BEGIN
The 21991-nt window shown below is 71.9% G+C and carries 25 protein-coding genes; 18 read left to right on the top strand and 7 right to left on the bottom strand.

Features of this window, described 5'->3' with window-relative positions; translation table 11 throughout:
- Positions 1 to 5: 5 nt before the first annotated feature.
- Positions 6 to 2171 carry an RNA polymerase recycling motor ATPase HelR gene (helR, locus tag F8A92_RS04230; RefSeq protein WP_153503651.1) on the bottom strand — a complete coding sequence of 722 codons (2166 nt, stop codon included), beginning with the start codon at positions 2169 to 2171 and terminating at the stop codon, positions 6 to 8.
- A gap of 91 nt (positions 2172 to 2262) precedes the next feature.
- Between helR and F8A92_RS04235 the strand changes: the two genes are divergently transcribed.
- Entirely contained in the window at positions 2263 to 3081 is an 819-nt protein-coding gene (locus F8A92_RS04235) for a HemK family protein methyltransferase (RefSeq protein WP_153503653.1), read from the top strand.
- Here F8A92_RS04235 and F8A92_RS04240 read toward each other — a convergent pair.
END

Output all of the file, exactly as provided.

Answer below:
The 21991-nt window shown below is 71.9% G+C and carries 25 protein-coding genes; 18 read left to right on the top strand and 7 right to left on the bottom strand.

Features of this window, described 5'->3' with window-relative positions; translation table 11 throughout:
- Positions 1 to 5: 5 nt before the first annotated feature.
- Positions 6 to 2171 carry an RNA polymerase recycling motor ATPase HelR gene (helR, locus tag F8A92_RS04230; RefSeq protein WP_153503651.1) on the bottom strand — a complete coding sequence of 722 codons (2166 nt, stop codon included), beginning with the start codon at positions 2169 to 2171 and terminating at the stop codon, positions 6 to 8.
- A gap of 91 nt (positions 2172 to 2262) precedes the next feature.
- Between helR and F8A92_RS04235 the strand changes: the two genes are divergently transcribed.
- Entirely contained in the window at positions 2263 to 3081 is an 819-nt protein-coding gene (locus F8A92_RS04235) for a HemK family protein methyltransferase (RefSeq protein WP_153503653.1), read from the top strand.
- Here F8A92_RS04235 and F8A92_RS04240 read toward each other — a convergent pair.